Phases 21 & 22

Thanks to Carl & JL for the average price information from last weekend’s two releases – we were down in Houston for the weekend (on the way back from a little trip to Cancun), so we couldn’t be there. The master plan has also been updated to reflect the newly sold phases.

43 thoughts on “Phases 21 & 22

  1. Thanks for the updated charts. Looks like Phase 18 (Harbor) was inadvertently left out. Here are the avg prices for Phase 18:

    3: 729464

    4: 766323

    5: 786877

  2. Wow! Ran into Bob, one of the salespeople at Bayport. He said the last release was the biggest turnout they have seen. roughly 85 couples (that’s around 170 people) going for a lottery of roughly 12 homes. Even the overflow parking lot at the sales office was full. Clearly demand prevails over supply and speaks volumes of the need for more housing in the Bay Area.

  3. Was very crowded and there is a lot of demand, so they should have no problem selling these homes. But wanted to give a word of warning: There is a reason you do not get full detail of process, contract, options, disclosures until after you win the “lottery”, at which you point you feel so “lucky” to have won that you almost feel like you absolutely have to go through with the deal. As it turns out many people do not buy after fully realizing what they will be getting into. If you do win, you are “congratulated” and felt to be so lucky to have to privilege to buy from them. But once you do some homework you realize that the deal is not very good at all. First of all it is built on TOXIC FILL. The property they are building on has a tremendous amount of toxic waste (check out that has not been remediated. No need to go into super detail, but there is Benzene (a known carcinogenic that causes cancer and linked to leukemia) that has not been cleaned up and the Marsh Crust that also exists in the ground (oh and you can’t dig up the ground unless you get a special permit for fear of exposing toxic waste!). You will also have to register with the city of Alameda because the house is built on toxic waste, for full disclosure to subsequent future buyers. Don’t get me started on the groundwater. Did I mention that this is a flood zone? With toxic groundwater, who knows what happens after a long hard rain… Please do your homework. Of course they will not tell you this until after you’ve won the lottery. Also the property is built on landfill, and especially susceptible to earthquakes and has been noted to be very high probability of liquefication in the event of an earthquake ( Read up on the history of the land area in Alameda and you wonder why on earth they would build homes here. Its really crazy. Ok now for Warmington. They basically don’t tell you about all these options that you have to pay upfront for. Make a slight change, pay for it upfront. Request a change, it’ll cost $200 just for the asking. Once you get into electrical, you are talking more money upfront. Think you are going to be buying the model homes for the published price? Think again, those model homes are about 20% more expensive than what is published. Its all the options and upgrades. The base model floors are vinyl! The base model kitchen and bathroom countertops are cheap plastic (they call cultured marble). The base model carpet, you will not want it. You want anything nice and you will play. You want to use a different designer during construction? Nope, won’t allow it. Of course you can buy the base model and then get it fixed after delivery, but then you are essentially paying twice for certain things. They get you in and get you to sign a contract right away and boy, once you do, you are stuck. You have to go through with it and its all on their terms… and you end up paying way more than you ever thought you were going to. Please read the contract and be very thorough about it. Take your time and don’t be “sold” into signing so quickly. Oh and if you want a different lender than Bayport Mortgage, good luck. Basically they have an arrangement with them (basically kickbacks) where Warmington will get a fee for every buyer who goes with Bayport. Nice gig if you can get it. There is a reason why they are using the lottery system, and its to build artificial demand. If they went out and tried to sell the property as they come up with full disclosures, they would not be selling as well and the price would certainly be lower. It’s a nice marketing gimmick, but it seems to work. People scream when they get chosen! They make you feel “lucky” and excited and then they try to sign you to a contract right away. But after the lottery winning wears off, it has a used car sales feel, honestly. Ok, another thing, please look into the foundations. Its built on loose soil and landfill so you want a good strong foundation ( Please be sure to take a seasoned inspector or contractor with you to look at construction. One last thing if you have problems you have limited recourse due to a law that limits the builders’ liability and your options for legal recourse. Just be sure that once you make the decision to buy you will be stuck with it for a while. Think you can buy it and flip it? With all of the costs of options, upgrades, expense and fees, closing costs, etc associated with buying this you will need to sell it for at least 30% above your published purchase price in a particular release. Think anyone will pay that when they compare it to release prices? A $900,000 home becomes $1.17 Million home. But honestly, the toxic dump landfill should be enough to scare you away.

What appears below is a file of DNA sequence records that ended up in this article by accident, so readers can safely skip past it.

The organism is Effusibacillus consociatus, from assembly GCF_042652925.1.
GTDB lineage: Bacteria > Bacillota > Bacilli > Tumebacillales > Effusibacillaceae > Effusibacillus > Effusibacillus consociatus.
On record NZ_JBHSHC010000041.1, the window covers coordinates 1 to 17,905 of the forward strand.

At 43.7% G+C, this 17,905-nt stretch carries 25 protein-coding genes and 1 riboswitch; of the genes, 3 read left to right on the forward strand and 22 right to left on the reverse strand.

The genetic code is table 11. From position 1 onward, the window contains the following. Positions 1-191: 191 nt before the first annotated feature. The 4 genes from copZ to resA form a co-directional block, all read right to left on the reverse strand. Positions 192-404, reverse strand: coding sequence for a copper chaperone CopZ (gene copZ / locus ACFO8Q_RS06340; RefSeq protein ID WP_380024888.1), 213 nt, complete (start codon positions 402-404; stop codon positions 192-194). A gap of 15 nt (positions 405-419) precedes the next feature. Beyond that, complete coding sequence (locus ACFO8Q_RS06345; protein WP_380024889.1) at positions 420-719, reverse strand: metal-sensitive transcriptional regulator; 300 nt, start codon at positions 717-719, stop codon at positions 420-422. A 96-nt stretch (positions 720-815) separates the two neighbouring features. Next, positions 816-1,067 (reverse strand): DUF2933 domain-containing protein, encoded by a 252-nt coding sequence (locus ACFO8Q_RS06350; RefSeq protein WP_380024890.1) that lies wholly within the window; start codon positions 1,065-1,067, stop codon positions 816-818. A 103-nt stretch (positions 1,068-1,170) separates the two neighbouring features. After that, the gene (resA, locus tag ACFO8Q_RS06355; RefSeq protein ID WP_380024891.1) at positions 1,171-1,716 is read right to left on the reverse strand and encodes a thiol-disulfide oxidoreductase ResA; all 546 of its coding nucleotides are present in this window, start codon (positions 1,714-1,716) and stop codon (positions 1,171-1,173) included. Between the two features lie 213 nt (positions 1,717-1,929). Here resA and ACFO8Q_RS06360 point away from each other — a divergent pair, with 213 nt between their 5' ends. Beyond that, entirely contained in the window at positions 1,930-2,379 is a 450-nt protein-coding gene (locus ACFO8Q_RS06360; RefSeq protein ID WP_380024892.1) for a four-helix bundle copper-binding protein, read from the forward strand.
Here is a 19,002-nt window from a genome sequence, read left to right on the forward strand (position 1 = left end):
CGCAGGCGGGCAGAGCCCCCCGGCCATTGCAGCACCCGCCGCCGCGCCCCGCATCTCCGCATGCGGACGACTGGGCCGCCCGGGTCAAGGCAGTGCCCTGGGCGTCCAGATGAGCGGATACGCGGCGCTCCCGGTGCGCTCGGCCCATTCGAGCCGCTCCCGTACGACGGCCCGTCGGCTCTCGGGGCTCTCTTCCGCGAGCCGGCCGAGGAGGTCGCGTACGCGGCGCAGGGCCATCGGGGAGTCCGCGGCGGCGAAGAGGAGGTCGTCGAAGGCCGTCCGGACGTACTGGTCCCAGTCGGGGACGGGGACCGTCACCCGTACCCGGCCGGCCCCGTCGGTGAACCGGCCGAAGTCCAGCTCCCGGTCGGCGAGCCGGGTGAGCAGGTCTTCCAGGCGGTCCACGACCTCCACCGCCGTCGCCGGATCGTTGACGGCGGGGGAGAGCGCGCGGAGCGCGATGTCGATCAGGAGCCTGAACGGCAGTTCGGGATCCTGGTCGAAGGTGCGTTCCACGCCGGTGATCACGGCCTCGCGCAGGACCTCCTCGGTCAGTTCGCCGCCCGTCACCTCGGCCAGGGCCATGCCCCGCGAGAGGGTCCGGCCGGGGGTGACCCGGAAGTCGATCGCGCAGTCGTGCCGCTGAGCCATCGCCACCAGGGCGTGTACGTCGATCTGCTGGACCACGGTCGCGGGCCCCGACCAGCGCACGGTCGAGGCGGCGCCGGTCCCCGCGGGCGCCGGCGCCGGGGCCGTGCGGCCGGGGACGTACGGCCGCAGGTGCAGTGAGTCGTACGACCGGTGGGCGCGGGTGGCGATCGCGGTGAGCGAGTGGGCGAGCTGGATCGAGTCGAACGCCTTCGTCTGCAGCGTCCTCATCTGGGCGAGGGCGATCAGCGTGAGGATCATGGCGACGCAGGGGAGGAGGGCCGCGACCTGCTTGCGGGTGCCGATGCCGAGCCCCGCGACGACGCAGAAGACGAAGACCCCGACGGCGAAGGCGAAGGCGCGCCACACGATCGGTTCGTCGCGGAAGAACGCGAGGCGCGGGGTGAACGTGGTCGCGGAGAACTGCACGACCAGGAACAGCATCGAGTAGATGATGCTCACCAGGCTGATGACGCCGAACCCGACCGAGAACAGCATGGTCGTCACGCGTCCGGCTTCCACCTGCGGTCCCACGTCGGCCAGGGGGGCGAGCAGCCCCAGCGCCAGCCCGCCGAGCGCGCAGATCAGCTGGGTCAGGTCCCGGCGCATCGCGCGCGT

4. Thanks “concerned buyer” for the information you provided. I am also concerned about health risks. I found this site that might be helpful. was useful but a little dated. If you have any other information or resource on this issue, I would appreciate it.

  5. Concerned Buyer:

    Many of your points are completely misleading, so I am not sure what your agenda is.

    1. re: the toxic stuff, rest assured that the city would not grant Warmington a building permit if the situation is as dire as you make it out to be.